Even the Puerto Ricans listen to Journey

At last year's Sundance Festival, A Guide to Recognizing Your Saints won the awards for Best Director and Best Ensemble cast. Cool, right? It wasn't released theatrically until November, and only on a handful of screens, making about half a million dollars. Just for the sake of perspective, Norbit scored $34 in its opening weekend. The cast list isn't A-list admittedly, but it certainly isn't shabby - Robert Downey Jr, Rosario Dawson, Chazz Palminteri, Shia LaBeouf and Channing Tatum from 'Step Up'. And, weirdly, Sting and Sting's wife get producer credits. Wha?

It's based on the book of the same name by Dito Montiel, who also got behind the camera. His direction is confident - the story shifts semi-successfully between young Dito (LaBeouf) and twenty years later Dito (Iron Man Downey), and there are some nice cutaways, a few lines spoken directly to camera, and some nice first person insights. The look and feel of Astoria, Queens, in the mid-80s is well captured, the performances are solid, and you really get sucked into caring about what happens to Dito, especially around his stifling dad and overbearing best friend.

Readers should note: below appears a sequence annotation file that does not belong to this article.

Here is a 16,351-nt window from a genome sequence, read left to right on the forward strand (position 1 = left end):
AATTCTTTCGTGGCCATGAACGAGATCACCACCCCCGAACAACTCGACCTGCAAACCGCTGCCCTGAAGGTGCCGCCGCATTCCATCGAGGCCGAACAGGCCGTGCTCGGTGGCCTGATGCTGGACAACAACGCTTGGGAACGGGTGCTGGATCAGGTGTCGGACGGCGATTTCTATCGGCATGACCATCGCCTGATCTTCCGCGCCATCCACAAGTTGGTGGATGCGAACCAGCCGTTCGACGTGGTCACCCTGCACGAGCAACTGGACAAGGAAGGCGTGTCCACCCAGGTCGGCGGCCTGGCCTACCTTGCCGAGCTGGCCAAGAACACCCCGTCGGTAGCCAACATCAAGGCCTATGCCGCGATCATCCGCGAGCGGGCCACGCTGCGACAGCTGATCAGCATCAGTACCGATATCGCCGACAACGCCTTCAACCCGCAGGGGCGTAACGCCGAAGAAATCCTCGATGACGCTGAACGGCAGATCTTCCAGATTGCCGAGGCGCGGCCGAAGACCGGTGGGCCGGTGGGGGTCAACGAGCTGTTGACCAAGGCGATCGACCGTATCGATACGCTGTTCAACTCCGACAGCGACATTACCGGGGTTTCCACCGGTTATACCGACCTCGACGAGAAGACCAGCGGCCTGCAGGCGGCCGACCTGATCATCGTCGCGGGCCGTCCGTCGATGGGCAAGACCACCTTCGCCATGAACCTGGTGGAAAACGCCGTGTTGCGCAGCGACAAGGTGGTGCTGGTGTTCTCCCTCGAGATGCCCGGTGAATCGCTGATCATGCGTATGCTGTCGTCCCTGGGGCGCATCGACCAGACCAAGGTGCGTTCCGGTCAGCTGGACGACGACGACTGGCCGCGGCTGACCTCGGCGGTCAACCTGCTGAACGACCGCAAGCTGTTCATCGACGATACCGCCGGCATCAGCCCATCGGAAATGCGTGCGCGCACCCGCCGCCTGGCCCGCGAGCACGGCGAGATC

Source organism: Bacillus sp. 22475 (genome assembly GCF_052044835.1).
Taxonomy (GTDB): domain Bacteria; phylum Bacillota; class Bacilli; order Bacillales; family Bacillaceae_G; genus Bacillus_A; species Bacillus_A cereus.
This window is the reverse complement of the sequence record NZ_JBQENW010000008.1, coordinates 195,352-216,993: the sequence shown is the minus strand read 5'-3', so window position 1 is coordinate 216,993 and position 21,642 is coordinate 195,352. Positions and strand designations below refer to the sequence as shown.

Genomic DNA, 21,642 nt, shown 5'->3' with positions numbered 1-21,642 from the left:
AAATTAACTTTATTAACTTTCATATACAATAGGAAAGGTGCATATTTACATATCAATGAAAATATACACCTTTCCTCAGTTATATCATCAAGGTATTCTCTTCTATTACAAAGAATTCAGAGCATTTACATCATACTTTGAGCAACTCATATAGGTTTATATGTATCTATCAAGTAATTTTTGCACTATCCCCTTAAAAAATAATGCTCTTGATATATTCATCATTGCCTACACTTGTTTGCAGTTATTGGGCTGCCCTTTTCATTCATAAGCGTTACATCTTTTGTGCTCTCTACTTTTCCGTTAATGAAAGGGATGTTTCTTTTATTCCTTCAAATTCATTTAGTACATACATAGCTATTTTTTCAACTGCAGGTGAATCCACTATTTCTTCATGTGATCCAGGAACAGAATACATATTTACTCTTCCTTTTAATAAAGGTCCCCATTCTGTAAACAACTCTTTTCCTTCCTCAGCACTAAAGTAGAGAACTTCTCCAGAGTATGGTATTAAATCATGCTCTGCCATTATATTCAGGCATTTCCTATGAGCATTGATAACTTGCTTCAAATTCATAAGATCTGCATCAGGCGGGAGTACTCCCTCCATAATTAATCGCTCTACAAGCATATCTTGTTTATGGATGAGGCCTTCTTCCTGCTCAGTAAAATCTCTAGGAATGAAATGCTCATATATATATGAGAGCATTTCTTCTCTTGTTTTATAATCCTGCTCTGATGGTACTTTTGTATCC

The main beef critics seem to have with the film is the lack of originality - and it's true. For me, the film comes across somewhere between Scorcese's Mean Streets and Singleton's Boyz N the Hood. But, to be fair, people like Scorcese and Spike Lee have immortalized New York in their time, they've made it their own. It seems unfair to criticize Montiel for telling his own story. The themes of family and friendship framed within racial unrest and general inner city boredom and decline will always be worth telling, and it's a fine effort from a first time filmmaker. Check it out on DVD.

Also, Dito Montiel is interviewed in the latest episode of the Guardian's Film Weekly, which as I've said before, is excellent.


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